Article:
The settlement of Su Coddu in the neighbourhood of Selargius, Sardinia was dug out from 1981, though its existence was known even before. It dates back to the late Neolithic and early Eneolithic Age (radiocarbon dating: 4708-4350 BP). Its study has been of great interest as is one of the few prenuragic Sardinian sites which has been undergoing interdisciplinary studies carried out by archaeologists, paleobotanists, archaeozoologists, geologists, etc. During excavations, thousands of animal remains were brought to light. Materials classified so far consist in vertebrate bones and teeth belonging to both domestic (sheep, goat, cow and pig) and wild species (deer, wild boar and Prolagus). In addition, a high amount of sea shells (mostly Solen marginatus, Tapes decussatus, Cerastoderma edule, Ostrea edulis) and one jaw from gilthead (Sparus aurata) weighing about 1.2 kg were found. The identification of the species, as well as the careful observation of bone surfaces, where cut or working marks were frequently found, suggest that they could be meal remains, letting us reconstruct the economy of the village, supposed to be based on sea-shell gathering and fishing, along with breeding and hunting. Moreover, mitochondrial DNA is being extracted, amplified and sequenced from sheep and goats with the aim of pointing out possible variation and therefore characterizing the genetic profile of Eneolithic sheep and goat population in Sardinia.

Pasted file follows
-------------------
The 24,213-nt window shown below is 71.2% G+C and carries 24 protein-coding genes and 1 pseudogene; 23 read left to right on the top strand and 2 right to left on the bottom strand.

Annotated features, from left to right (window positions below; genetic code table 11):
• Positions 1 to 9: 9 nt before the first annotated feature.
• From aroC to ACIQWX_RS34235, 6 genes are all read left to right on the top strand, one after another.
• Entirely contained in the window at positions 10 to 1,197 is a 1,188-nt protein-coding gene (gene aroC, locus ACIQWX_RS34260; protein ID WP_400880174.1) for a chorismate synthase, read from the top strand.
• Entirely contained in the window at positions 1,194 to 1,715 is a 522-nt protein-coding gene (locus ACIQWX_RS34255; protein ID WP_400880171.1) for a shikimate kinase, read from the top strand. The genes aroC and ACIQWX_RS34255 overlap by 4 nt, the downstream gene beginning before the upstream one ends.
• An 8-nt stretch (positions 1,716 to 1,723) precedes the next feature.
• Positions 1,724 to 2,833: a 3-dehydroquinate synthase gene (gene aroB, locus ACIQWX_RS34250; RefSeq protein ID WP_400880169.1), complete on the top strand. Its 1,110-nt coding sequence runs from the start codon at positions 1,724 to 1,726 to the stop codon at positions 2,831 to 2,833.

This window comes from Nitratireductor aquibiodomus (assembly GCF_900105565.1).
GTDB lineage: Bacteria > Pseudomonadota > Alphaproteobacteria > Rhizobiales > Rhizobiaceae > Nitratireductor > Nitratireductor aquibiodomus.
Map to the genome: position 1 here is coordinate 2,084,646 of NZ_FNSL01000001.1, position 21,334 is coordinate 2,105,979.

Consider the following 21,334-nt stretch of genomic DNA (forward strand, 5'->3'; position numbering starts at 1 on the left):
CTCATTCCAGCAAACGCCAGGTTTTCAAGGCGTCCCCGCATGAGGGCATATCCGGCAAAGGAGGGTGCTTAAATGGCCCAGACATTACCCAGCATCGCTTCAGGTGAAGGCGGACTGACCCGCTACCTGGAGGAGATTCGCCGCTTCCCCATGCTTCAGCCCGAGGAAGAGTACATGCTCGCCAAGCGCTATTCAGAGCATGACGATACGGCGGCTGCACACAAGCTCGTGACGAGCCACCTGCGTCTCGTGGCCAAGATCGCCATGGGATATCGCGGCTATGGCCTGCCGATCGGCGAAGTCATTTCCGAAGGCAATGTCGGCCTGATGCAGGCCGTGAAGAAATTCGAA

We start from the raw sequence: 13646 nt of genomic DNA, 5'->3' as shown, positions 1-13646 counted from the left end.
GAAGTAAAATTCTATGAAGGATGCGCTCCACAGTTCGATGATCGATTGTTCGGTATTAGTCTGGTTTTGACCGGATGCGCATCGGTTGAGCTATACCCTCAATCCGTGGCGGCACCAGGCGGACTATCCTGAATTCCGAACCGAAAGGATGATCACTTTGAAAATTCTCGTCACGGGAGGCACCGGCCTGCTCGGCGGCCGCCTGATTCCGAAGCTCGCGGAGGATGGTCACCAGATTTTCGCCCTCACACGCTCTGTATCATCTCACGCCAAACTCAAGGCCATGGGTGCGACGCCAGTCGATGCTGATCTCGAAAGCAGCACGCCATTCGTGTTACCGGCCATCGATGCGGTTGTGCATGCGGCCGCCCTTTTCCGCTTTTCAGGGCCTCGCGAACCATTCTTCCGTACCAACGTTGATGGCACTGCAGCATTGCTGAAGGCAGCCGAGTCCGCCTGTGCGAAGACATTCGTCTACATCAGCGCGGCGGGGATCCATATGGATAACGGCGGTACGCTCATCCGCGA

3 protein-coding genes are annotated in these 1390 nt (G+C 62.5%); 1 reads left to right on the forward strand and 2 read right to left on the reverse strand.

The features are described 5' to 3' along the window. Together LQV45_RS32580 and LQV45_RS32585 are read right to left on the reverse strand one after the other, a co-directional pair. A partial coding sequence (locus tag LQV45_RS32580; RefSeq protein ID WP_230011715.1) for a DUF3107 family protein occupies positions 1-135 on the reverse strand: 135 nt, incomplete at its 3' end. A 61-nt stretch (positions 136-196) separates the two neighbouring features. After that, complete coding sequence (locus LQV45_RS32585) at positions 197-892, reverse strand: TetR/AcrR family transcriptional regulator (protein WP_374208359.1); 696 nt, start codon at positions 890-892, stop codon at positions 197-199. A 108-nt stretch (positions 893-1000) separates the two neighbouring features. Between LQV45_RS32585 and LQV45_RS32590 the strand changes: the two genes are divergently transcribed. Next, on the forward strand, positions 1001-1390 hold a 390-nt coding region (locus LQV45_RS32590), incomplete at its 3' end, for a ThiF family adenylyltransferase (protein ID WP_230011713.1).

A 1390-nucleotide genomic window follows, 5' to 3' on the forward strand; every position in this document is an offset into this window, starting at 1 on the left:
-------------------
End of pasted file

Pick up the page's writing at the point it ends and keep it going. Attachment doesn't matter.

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|Titolo:||Reconstruction of the economical and social features of an Eneolithic settlement in Sardinia based on animal remains|
|Data di pubblicazione:||2012|
|Appare nelle tipologie:||4.1 Contributo in Atti di convegno|